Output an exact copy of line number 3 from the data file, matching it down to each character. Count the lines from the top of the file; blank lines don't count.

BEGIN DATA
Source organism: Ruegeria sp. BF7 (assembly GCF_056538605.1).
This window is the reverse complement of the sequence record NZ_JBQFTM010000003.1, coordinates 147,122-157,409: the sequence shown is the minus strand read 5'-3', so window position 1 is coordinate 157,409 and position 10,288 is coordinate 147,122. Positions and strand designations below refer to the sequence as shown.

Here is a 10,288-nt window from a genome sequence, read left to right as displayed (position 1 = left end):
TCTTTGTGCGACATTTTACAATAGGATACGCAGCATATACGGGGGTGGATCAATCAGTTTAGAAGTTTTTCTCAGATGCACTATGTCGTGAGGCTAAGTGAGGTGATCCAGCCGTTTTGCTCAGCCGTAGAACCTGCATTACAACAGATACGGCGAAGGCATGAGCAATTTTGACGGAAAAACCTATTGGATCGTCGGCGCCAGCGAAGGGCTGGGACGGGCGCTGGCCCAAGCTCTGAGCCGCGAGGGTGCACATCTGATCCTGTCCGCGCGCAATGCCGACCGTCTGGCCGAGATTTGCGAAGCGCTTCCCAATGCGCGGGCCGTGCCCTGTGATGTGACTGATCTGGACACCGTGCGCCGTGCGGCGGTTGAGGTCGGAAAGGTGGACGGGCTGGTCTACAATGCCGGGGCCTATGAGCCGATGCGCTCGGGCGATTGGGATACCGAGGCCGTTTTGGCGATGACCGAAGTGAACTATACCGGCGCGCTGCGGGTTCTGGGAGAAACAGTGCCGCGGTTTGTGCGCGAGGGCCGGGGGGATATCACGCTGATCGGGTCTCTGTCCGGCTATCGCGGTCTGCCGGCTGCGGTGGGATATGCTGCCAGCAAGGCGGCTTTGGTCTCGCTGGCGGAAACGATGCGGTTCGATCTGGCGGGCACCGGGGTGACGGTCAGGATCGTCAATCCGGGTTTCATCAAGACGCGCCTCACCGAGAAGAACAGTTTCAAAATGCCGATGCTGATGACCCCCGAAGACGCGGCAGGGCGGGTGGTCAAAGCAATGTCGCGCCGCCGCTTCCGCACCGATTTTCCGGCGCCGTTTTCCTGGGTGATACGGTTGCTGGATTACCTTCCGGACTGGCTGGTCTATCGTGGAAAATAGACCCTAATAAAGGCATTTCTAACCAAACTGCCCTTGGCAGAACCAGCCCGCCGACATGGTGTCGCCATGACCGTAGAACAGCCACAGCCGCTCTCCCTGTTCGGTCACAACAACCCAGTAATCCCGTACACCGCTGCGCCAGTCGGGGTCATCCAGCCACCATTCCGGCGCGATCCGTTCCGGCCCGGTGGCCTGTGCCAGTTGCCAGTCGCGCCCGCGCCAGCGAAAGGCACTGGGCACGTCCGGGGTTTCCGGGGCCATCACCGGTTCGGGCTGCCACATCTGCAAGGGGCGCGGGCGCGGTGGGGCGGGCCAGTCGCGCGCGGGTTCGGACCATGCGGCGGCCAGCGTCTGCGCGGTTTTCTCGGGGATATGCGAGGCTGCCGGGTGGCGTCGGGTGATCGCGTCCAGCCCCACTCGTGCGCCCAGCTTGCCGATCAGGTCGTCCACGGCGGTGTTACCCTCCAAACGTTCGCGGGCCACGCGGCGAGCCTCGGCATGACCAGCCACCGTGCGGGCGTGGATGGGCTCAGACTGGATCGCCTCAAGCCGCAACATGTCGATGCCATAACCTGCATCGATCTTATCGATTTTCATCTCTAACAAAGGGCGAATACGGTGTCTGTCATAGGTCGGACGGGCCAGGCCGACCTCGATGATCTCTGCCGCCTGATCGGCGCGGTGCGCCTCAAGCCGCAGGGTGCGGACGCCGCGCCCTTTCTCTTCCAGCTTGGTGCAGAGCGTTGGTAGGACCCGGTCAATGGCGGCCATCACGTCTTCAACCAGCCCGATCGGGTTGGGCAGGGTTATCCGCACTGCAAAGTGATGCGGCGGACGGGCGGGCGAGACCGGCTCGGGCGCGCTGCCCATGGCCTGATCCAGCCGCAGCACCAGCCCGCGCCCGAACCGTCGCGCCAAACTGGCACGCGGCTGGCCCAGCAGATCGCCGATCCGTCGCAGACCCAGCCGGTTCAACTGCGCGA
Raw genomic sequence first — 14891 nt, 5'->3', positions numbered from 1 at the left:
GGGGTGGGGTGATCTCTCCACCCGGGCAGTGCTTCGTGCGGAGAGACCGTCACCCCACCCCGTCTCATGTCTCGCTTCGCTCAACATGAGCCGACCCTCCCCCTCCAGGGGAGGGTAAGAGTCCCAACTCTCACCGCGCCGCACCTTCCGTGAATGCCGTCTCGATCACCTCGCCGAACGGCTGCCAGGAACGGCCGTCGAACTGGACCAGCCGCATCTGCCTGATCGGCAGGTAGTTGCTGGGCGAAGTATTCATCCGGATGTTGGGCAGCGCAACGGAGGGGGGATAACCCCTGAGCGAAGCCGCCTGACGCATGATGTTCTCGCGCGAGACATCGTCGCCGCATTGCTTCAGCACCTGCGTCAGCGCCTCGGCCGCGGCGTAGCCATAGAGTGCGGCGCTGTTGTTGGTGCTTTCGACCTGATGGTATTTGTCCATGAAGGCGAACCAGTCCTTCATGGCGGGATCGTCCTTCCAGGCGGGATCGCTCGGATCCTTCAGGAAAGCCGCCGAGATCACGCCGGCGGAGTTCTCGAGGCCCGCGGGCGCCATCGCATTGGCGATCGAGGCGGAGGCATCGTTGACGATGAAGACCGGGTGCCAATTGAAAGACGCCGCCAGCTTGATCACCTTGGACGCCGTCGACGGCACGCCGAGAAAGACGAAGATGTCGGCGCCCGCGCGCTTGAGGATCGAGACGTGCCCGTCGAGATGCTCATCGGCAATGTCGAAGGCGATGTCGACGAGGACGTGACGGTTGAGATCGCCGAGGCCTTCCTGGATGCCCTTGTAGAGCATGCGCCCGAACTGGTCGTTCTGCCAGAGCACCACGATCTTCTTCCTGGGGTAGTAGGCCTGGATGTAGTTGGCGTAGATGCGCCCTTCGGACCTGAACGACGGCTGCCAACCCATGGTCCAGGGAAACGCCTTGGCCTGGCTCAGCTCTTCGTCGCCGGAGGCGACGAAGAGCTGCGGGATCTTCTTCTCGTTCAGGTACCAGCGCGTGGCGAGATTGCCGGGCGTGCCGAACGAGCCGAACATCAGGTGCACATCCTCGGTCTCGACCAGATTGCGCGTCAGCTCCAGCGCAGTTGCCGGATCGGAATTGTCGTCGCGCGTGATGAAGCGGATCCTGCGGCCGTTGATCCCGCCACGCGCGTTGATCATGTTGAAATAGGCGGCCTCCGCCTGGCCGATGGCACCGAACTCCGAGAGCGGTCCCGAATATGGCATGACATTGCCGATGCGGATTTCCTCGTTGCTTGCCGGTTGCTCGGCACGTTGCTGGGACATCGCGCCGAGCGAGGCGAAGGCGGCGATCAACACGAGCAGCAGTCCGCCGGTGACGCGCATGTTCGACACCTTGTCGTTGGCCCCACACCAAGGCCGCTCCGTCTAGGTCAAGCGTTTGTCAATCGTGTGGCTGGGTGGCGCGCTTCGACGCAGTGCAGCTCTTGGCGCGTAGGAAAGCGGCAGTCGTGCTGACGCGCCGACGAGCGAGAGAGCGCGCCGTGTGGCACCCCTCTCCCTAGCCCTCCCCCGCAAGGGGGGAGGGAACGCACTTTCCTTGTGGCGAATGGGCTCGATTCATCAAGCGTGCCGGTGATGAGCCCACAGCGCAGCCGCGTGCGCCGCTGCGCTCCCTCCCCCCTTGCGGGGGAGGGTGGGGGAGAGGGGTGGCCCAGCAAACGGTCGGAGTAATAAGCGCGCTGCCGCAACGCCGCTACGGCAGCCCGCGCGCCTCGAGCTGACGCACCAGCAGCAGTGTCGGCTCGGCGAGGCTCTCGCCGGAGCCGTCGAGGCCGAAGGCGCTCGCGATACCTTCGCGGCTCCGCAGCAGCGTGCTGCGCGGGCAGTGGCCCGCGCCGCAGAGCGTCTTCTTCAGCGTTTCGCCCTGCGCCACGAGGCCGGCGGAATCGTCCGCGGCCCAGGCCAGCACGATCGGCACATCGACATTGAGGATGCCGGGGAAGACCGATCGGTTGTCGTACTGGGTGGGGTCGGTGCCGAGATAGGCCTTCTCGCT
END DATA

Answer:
Here is a 10,288-nt window from a genome sequence, read left to right as displayed (position 1 = left end):